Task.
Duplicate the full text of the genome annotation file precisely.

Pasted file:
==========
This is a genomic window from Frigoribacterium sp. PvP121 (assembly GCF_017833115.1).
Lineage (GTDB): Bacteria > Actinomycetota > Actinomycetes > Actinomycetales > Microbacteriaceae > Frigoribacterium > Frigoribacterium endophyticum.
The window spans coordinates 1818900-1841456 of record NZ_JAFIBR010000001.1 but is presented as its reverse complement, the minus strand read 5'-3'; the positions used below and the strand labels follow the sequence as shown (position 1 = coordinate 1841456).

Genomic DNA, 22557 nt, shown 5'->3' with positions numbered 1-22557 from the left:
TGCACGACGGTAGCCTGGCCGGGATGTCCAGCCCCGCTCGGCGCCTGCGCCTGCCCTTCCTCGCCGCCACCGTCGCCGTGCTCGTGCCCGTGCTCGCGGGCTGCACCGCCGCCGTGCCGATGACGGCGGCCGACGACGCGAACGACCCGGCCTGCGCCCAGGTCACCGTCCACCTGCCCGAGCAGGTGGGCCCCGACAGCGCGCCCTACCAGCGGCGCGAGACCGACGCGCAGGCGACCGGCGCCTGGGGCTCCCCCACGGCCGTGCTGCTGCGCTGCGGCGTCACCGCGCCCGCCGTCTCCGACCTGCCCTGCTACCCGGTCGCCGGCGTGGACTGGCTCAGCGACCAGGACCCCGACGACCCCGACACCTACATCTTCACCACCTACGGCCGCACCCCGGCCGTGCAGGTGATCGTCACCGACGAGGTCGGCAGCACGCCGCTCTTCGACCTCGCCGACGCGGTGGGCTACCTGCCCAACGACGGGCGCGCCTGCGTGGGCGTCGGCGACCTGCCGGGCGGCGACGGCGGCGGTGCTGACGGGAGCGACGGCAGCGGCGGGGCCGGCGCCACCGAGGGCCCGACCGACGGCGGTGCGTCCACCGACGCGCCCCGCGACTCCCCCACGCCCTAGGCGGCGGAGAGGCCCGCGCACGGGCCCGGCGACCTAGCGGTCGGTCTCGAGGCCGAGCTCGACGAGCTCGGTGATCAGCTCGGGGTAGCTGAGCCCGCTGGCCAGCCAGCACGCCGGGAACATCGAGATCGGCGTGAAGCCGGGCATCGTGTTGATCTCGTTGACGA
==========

This is a genomic window from Frigoribacterium sp. PvP121 (assembly GCF_017833115.1).
Lineage (GTDB): Bacteria > Actinomycetota > Actinomycetes > Actinomycetales > Microbacteriaceae > Frigoribacterium > Frigoribacterium endophyticum.
The window spans coordinates 1818900-1841456 of record NZ_JAFIBR010000001.1 but is presented as its reverse complement, the minus strand read 5'-3'; the positions used below and the strand labels follow the sequence as shown (position 1 = coordinate 1841456).

Genomic DNA, 22557 nt, shown 5'->3' with positions numbered 1-22557 from the left:
TGCACGACGGTAGCCTGGCCGGGATGTCCAGCCCCGCTCGGCGCCTGCGCCTGCCCTTCCTCGCCGCCACCGTCGCCGTGCTCGTGCCCGTGCTCGCGGGCTGCACCGCCGCCGTGCCGATGACGGCGGCCGACGACGCGAACGACCCGGCCTGCGCCCAGGTCACCGTCCACCTGCCCGAGCAGGTGGGCCCCGACAGCGCGCCCTACCAGCGGCGCGAGACCGACGCGCAGGCGACCGGCGCCTGGGGCTCCCCCACGGCCGTGCTGCTGCGCTGCGGCGTCACCGCGCCCGCCGTCTCCGACCTGCCCTGCTACCCGGTCGCCGGCGTGGACTGGCTCAGCGACCAGGACCCCGACGACCCCGACACCTACATCTTCACCACCTACGGCCGCACCCCGGCCGTGCAGGTGATCGTCACCGACGAGGTCGGCAGCACGCCGCTCTTCGACCTCGCCGACGCGGTGGGCTACCTGCCCAACGACGGGCGCGCCTGCGTGGGCGTCGGCGACCTGCCGGGCGGCGACGGCGGCGGTGCTGACGGGAGCGACGGCAGCGGCGGGGCCGGCGCCACCGAGGGCCCGACCGACGGCGGTGCGTCCACCGACGCGCCCCGCGACTCCCCCACGCCCTAGGCGGCGGAGAGGCCCGCGCACGGGCCCGGCGACCTAGCGGTCGGTCTCGAGGCCGAGCTCGACGAGCTCGGTGATCAGCTCGGGGTAGCTGAGCCCGCTGGCCAGCCAGCACGCCGGGAACATCGAGATCGGCGTGAAGCCGGGCATCGTGTTGATCTCGTTGACGA